How to Deal with an Auto Repair Shop
Last updated in May 2017
Our Ratings Tables will help you select a top-quality, reasonably-priced auto repair shop.
Once you find a great shop, follow good business practices in dealing with it, especially on your first visit.
Your ability to get your point across can help you get your car fixed and avoid unnecessary repairs. Even mediocre mechanics can fix most cars if they know exactly what’s wrong.
- Distinguish between what you know and what you think you know. If you know what needs to be repaired, tell the shop. But if you don’t know, don’t guess; simply describe the symptoms. If you mention a specific repair—say, fixing the water pump—the shop may check or even replace it—and then go on to fix what is actually wrong (possibly worn out alternator bearings).
- Describe symptoms. Note changes in the way the car sounds, smells, and drives since the problem started. Describe how long you’ve had the issue and when it happens: in hot or cold weather, when the engine is hot or cold, at high or low speeds. If the problem is hard to describe, ask the shop to have someone take a drive with you.
- Write it down. Make a list of the symptoms or problems you want to check or fix, and leave it with or email it to the shop.
- Go to the shop when it is less busy. You’ll get closer attention if you visit between mid-morning and mid-afternoon, when things are usually least hectic.
- Talk with the mechanic who will work on your car. Service write-up personnel at dealerships and large shops often know very little about car repair. Discussing symptoms directly with the technician who will work on your car will improve the likelihood that you get good work.
Get a Written Estimate and Work Order
If you know what repairs are needed, ask for a price and have the shop write a description of the work and the price on a work order.
If you don’t know what is needed, write on the work order: “Shop will provide customer a written estimate. The charge for the estimate will be _____. No other charges will be incurred without customer’s authorization following the estimate.”
Also, write at the bottom of the work order: “Keep replaced parts for customer’s inspection.” Even if you can’t tell an alternator from a tailpipe, the shop doesn’t know it—and can’t be sure you won’t show the parts to someone who does.
If all the work you need is covered under a warranty, don’t bother with an estimate or detailed work order but write “Only warranty repairs are authorized” on the work order.
If you ask your shop to check on a problem and give you a call, don’t automatically approve any major repair at any price the shop suggests. To maintain the flexibility to go to a second shop, take your car in for repairs—whenever possible—before a problem becomes so severe that it can’t be driven.
Pick It Up Right
Before you pay, the shop should give you an invoice including its name and address, your name, and your car’s license number and mileage. It should indicate the labor charge; name, number, and price of each part replaced; and whether parts are new or rebuilt.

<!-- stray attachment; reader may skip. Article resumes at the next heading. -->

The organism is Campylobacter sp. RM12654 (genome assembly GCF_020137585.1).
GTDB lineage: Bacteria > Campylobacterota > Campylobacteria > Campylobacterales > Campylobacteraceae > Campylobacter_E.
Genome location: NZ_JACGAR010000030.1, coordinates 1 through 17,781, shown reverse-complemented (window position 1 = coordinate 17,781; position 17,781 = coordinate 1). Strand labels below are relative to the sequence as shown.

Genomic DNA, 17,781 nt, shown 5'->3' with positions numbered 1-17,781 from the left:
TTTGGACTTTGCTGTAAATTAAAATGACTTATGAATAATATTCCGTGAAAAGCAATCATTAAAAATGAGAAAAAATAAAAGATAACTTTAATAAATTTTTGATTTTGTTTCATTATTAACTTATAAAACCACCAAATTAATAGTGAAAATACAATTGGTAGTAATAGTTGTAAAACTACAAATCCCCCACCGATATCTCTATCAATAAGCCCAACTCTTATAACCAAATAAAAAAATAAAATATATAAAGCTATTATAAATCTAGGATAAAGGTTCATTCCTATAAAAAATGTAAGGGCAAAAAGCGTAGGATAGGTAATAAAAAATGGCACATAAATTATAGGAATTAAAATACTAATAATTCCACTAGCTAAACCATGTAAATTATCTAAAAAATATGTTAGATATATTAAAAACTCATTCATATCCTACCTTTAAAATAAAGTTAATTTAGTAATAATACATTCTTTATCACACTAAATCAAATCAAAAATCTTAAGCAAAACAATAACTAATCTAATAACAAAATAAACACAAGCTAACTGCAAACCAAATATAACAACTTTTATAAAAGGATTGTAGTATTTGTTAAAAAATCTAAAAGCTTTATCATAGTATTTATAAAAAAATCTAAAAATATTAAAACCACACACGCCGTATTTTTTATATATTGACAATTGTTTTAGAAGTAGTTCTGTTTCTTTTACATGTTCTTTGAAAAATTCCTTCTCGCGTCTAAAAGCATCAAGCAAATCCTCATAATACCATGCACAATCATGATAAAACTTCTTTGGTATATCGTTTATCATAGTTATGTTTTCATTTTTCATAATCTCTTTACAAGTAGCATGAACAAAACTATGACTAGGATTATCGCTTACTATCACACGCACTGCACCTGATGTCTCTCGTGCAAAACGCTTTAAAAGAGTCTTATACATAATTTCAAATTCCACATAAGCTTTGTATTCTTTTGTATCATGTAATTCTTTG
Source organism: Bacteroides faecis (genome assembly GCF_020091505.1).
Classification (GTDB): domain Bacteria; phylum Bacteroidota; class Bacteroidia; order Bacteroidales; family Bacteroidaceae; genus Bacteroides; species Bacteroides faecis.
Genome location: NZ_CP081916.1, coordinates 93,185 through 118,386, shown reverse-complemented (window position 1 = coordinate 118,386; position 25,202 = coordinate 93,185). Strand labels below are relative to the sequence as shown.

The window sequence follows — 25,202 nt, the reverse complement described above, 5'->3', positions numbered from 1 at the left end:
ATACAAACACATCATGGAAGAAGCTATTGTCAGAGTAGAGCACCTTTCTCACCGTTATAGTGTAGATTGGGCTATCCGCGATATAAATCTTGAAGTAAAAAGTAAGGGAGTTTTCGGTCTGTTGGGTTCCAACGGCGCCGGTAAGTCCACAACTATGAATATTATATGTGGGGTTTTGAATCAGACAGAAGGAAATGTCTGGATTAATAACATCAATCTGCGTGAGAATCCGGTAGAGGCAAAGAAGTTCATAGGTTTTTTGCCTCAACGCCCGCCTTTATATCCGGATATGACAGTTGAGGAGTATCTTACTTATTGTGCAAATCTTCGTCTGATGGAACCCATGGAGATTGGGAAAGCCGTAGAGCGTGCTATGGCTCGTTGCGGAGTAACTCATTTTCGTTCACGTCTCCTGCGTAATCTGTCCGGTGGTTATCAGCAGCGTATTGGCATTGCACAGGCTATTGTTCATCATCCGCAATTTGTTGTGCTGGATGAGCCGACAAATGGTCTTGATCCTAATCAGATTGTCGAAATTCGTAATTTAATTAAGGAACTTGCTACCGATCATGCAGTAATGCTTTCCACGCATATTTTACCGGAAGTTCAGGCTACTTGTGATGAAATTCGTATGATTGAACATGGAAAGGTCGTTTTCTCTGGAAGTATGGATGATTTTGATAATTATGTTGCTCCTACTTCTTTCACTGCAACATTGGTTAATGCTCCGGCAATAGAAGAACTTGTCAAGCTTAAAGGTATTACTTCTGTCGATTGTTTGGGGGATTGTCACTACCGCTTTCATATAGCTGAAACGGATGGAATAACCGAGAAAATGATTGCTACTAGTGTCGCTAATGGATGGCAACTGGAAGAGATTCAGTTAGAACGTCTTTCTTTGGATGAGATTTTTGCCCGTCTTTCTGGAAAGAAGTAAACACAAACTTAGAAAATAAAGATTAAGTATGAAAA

Keep your invoice. If the repair is unsatisfactory you might need it to prove you paid for the work. Also, if another shop later tries to charge you for a recently performed repair, you’ll have a reminder that it might not be needed.
The invoice should indicate the shop’s warranty. If not, have it added, both for labor and any parts that were installed.
If you find the car was not fixed correctly, take it back right away. The best approach is to get the service writer to put a signed and dated acknowledgment on your copy of the invoice that you brought the problem to the shop’s attention. Alternatively, send the shop an email citing the problem and your intention to bring back the car to have it corrected. Do not rely on the service writer’s verbal promise that you can bring in the car any time for a free adjustment. You may find later that the writer can’t remember the pledge and believes the problem is a new one caused by something that happened after the car left the shop.
Despite your precautions, you and your shop may still have disagreements. If so, you have several forms of recourse.
The first step: Speak to the service manager or owner. If you don’t get results, you can complain to government consumer agencies, manufacturers’ zone offices, and the Better Business Bureau.
If you paid by credit card, and you tried to work out the problem with the shop but it wouldn’t make things right, dispute the repair charges with your credit card company. The Fair Credit Billing Act and policies of the credit card companies provide you with strong protections that allow you to get refunds for unsatisfactory purchases.
If none of these efforts provide satisfaction, go to small claims court.
Minnesota has a “lemon law” that provides relief for new-car buyers who have had repeated problems with their vehicles.
Cost Estimates: All shops in Minnesota must give written estimates, if requested and the job is expected to cost $100 or more. Shops may charge a fee for the estimate.
Cost Exceeding the Estimate: No shop may charge more than 10 percent above its estimate unless authorized by the customer by phone or in writing.
Return of Parts: All shops must return replaced parts if requested in advance. Parts that must be returned to a manufacturer under a warranty agreement are excepted, but customers have a right to inspect parts covered by warranty.
Invoices: All shops must provide a written invoice for work that costs more than $50 and/or the work was performed under a warranty, service contract, or insurance policy. The invoice should include the cost of each part, labor charges, and the vehicle’s odometer readings when the vehicle entered the shop and when the repair was completed.